Industry Groups Supporting the Neal Bill AMBAC Financial Group, Inc. American Financial Group, Inc. Berkshire Hathaway Inc. The Chubb Corporation EMC Insurance Companies The Hartford Financial Services Group, Inc. Liberty Mutual Markel Corporation MBIA Insurance Corporation Safeco Corporation Scottsdale Insurance Company, a Nationwide subsidiary The Travelers Companies, Inc. Zenith Insurance Company
Senator Levin: Stop Tax Haven Abuse Act
Stop Tax Haven Abuse Act On March 3, 2009, Senator Levin re-introduced the Stop Tax Haven Abuse Act –As a Senator, President Obama co-sponsored a nearly identical bill in the last Congress and some of these provisions have been included in the “Green Book” –Senator Levin asserts that this bill would bring $100 Billion in additional revenue to the US tax system annually. This has not been vetted by the Congressional Budget Office.
Stop Tax Haven Abuse Act: Summary Summary of Provisions: Treat foreign corporations managed/controlled in the United States as domestic corporations for income tax purposes; Treat dividend equivalents and dividend substitutes as dividends for purposes of determining source; Expand the tax return reporting requirements for passive foreign investment corporations (“PFICs”) to include U.S. persons who do not own a PFIC, but have formed, sent assets to, received assets from, or benefitted from a PFIC; Allow U.S. tax and securities law enforcement to presume that non- publicly traded, offshore corporations and trusts are controlled by the U.S. taxpayers who formed them or sent them assets, unless the taxpayer proves otherwise; Impose tougher requirements on U.S. taxpayers using offshore secrecy jurisdictions by listing 34 jurisdictions which have already been named in IRS court filings as probable locations for U.S. tax evasion
Stop Tax Haven Abuse Act: Offshore Secrecy Jurisdictions An “Offshore Secrecy Jurisdiction” is a designation of the US Treasury Secretary. The initial list includes 34 Offshore Secrecy Jurisdictions taken from IRS court filings, identifying them as probable locations for U.S. tax evasion. The Treasury Secretary can add or subtract from the list using certain criteria.
Stop Tax Haven Abuse Act: Initial List of Offshore Secrecy Jurisdictions Anguilla Antigua and Barbuda Aruba Bahamas Barbados Belize Bermuda British Virgin Islands Cayman Islands Cook Islands Costa Rica Cyprus Dominica Gibraltar Grenada Guernsey/Sark/Alderney Hong Kong Isle of Man Jersey Latvia Liechtenstein Luxembourg Malta Nauru Netherlands Antilles Panama Samoa St. Kitts and Nevis St. Lucia St. Vincent and the Grenadines Singapore Switzerland Turks and Caicos Vanuatu
Handicapping the Proposals
Aon 2009 Global Risk Management Survey Survey conducted Q4 2008: 551 organizations, 40 countries Respondents’ domicile by region Respondents by revenue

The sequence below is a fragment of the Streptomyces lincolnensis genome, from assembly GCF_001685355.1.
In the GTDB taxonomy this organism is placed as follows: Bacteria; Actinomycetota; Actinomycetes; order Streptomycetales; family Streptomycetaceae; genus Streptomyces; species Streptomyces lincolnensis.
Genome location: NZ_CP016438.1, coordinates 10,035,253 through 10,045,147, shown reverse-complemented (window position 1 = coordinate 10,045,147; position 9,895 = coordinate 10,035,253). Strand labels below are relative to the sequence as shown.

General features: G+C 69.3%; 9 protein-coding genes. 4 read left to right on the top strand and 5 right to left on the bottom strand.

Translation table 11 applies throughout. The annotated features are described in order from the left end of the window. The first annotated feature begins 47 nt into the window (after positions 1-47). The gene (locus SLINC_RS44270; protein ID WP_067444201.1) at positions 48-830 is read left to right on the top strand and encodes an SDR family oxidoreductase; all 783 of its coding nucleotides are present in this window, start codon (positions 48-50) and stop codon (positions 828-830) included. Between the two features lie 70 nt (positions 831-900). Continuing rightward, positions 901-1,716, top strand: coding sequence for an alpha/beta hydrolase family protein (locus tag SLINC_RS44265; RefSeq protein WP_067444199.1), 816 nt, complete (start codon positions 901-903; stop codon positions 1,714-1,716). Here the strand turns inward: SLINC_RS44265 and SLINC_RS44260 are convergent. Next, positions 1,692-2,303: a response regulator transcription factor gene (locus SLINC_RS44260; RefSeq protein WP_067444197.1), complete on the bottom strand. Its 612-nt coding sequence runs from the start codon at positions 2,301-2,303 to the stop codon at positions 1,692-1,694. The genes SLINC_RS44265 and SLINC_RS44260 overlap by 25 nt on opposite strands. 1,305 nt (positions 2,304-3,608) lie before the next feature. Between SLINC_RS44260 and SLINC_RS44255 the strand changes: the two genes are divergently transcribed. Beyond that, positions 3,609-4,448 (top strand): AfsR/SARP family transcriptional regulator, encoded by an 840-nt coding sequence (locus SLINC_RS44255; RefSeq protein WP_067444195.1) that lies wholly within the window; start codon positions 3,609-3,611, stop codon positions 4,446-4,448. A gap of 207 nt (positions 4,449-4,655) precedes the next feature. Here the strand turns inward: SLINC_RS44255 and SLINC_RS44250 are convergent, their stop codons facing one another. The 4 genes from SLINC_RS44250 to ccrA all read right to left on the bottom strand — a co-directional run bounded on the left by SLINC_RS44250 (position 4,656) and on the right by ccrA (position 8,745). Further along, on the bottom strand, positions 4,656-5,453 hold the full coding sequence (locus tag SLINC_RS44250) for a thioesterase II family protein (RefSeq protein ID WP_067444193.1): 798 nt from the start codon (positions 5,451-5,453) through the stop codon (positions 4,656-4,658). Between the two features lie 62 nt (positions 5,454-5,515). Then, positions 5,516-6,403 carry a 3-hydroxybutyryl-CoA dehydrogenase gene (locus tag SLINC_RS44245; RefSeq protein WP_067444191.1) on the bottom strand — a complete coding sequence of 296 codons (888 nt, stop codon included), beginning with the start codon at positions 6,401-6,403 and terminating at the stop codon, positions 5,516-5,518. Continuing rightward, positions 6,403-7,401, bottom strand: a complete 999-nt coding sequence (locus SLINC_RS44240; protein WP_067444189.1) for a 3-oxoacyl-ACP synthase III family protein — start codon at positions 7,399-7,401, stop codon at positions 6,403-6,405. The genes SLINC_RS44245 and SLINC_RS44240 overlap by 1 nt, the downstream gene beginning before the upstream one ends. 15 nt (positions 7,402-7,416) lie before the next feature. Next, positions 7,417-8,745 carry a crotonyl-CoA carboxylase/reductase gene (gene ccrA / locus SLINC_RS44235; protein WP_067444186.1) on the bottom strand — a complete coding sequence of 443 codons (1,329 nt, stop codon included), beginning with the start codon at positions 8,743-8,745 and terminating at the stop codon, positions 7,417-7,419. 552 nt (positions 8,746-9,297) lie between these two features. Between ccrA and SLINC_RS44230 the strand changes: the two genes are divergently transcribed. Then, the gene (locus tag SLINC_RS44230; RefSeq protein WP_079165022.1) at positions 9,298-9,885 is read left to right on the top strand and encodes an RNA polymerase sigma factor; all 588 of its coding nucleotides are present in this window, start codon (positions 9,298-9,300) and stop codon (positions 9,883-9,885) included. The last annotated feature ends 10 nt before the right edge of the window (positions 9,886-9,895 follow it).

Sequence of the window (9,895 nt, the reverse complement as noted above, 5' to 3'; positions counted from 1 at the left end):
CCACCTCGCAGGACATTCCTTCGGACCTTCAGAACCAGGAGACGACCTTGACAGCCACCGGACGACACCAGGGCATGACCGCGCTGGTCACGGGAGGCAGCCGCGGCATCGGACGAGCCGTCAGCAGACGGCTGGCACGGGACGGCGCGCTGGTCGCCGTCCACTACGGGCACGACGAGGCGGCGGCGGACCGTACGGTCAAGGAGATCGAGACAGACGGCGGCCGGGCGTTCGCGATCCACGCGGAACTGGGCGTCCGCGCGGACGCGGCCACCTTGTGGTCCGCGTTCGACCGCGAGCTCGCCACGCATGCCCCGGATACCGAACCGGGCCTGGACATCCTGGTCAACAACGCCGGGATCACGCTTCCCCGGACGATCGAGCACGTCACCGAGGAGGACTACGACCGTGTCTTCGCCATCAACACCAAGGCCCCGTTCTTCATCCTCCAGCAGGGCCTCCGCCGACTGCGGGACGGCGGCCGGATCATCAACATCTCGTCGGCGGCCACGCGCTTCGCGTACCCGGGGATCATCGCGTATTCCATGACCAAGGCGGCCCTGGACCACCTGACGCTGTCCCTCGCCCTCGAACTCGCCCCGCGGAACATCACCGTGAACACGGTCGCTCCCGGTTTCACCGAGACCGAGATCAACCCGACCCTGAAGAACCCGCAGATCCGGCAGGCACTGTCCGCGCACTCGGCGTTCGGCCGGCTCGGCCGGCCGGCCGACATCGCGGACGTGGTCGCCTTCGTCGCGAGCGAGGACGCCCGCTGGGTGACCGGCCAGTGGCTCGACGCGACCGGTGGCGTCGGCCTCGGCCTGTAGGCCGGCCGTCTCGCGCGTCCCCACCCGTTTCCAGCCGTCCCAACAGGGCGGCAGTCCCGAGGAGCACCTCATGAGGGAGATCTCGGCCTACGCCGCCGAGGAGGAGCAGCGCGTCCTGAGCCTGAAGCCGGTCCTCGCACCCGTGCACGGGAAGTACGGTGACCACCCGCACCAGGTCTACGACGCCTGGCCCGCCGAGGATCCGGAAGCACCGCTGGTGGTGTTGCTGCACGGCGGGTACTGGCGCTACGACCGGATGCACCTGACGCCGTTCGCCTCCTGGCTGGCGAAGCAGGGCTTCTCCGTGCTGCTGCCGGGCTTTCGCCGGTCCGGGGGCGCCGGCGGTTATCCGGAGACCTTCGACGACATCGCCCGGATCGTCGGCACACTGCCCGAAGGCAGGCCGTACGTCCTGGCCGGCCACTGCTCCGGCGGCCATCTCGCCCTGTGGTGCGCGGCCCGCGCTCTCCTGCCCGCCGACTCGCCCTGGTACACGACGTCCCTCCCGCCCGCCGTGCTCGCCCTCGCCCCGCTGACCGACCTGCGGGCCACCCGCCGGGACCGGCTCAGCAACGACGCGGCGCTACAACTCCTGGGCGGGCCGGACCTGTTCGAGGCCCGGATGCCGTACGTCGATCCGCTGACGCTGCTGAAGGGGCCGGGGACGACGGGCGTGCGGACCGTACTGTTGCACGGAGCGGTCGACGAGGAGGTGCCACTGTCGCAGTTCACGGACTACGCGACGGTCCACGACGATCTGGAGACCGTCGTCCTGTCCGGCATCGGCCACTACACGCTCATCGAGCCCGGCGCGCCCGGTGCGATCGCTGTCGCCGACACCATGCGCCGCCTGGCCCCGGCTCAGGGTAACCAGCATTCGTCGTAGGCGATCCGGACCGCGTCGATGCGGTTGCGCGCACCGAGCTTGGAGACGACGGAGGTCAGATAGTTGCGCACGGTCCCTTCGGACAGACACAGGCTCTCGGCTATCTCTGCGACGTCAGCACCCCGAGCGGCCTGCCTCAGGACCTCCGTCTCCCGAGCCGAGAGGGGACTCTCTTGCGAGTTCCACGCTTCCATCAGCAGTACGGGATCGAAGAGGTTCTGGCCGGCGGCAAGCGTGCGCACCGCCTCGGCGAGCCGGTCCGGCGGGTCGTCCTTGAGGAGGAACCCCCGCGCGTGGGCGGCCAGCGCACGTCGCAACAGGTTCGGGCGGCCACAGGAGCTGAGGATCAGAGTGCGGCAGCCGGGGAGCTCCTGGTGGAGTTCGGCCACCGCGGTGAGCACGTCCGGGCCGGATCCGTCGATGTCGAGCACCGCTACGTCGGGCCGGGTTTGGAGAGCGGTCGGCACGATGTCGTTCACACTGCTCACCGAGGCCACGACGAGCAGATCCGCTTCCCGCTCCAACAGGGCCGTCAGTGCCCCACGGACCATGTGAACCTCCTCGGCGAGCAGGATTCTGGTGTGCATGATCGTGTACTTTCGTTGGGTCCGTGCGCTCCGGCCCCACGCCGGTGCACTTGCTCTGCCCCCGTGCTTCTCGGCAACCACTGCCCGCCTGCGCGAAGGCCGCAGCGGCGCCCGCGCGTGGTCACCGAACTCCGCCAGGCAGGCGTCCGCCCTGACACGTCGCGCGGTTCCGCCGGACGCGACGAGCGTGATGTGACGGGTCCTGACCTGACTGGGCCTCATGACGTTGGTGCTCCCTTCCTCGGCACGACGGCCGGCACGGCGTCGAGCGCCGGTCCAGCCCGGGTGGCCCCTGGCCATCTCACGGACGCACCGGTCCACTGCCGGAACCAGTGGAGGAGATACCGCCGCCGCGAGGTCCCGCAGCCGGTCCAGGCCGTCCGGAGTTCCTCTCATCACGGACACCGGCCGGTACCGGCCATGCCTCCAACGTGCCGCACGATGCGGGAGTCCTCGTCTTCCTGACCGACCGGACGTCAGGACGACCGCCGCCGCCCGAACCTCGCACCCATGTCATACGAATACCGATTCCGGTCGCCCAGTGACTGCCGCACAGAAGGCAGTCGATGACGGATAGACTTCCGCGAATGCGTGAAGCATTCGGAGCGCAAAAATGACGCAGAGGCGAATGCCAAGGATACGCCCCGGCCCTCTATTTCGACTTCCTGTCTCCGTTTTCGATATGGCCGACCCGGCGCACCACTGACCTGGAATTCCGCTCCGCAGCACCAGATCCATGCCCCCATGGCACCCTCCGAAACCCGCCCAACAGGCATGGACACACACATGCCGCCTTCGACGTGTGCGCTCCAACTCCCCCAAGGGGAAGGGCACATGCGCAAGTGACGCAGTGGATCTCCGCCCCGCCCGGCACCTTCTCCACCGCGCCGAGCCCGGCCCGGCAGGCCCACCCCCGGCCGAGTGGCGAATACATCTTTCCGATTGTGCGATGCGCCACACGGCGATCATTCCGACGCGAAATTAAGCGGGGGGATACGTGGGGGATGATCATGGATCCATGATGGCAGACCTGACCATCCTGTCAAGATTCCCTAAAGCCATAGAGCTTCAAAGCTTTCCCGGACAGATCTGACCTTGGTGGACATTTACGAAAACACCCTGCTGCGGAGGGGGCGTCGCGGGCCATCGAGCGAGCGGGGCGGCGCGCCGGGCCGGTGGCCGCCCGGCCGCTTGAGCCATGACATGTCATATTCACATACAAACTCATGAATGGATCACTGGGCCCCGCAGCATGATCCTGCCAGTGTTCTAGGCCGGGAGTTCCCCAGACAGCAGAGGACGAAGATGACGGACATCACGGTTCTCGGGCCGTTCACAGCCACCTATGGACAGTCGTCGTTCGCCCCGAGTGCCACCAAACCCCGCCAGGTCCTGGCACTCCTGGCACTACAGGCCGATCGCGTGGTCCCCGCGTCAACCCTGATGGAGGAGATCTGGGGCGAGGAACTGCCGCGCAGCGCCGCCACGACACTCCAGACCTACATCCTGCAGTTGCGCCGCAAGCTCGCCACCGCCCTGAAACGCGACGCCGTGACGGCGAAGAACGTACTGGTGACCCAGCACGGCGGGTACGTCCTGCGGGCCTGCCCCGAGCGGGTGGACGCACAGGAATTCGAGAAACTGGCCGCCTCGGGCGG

Top Ten Risks
# 1 The Economic Slowdown Ranked #8 two years ago Pressure to deliver results with fewer resources Tough to remain committed to established, effective risk management strategies Effects all other risks in survey
Strategies For Turbulent Times Convergence of complex challenges –Cost pressures from the C suite –Short term (survival) thinking –Risk Management Dept – doing more with less –Validation of role – is the Risk Manager adding value?
Strategies For Turbulent Times Impacting Operating Costs –Compliance spend v discretionary spend –Back to basics…blocking and tackling is key –Focus on variable cost elements of total cost of risk –Look for the opportunities...there may be some in your program! –Build for the future...invest in risk management Return on Investment Cost Benefit Analysis
PRE LOSS SOLUTIONS Loss prevention advocacy to drive injury/claims reductions Property engineering CAP EX mitigation process Business Continuity initiatives –Contingency planning (identify, evaluate, prioritize, proactively address) Business Interruption Valuations (# 3 risk) –21% of respondents feel “unprepared” Strategies for Turbulent Times – What We are Seeing
PRE LOSS SOLUTIONS Targeted risk assessments and supply chain mapping (#8 risk) –30% of respondents feel “unprepared” –Reductions/consolidations of supplier base –Inability to produce/deliver products “Understanding enterprise-wide risk” is #2 priority –Enterprise Risk Management - Risk Identification and Assessment to help understand and articulate risks Outsourcing Strategies for Turbulent Times – What We are Seeing
POST LOSS MITIGATION Property and Casualty Claims Initiatives as cost containment strategies Downsizing initiatives Outsourcing Post Loss Business Interruption Valuations Subrogation Opportunities Impacting open reserves and legacy claims Third Party Administrator/Medical Cost Management Strategies for Turbulent Times – What We are Seeing
Regulatory Threats – Fact or Fiction? Global Risk Management Survey results can be found at aon.com Questions?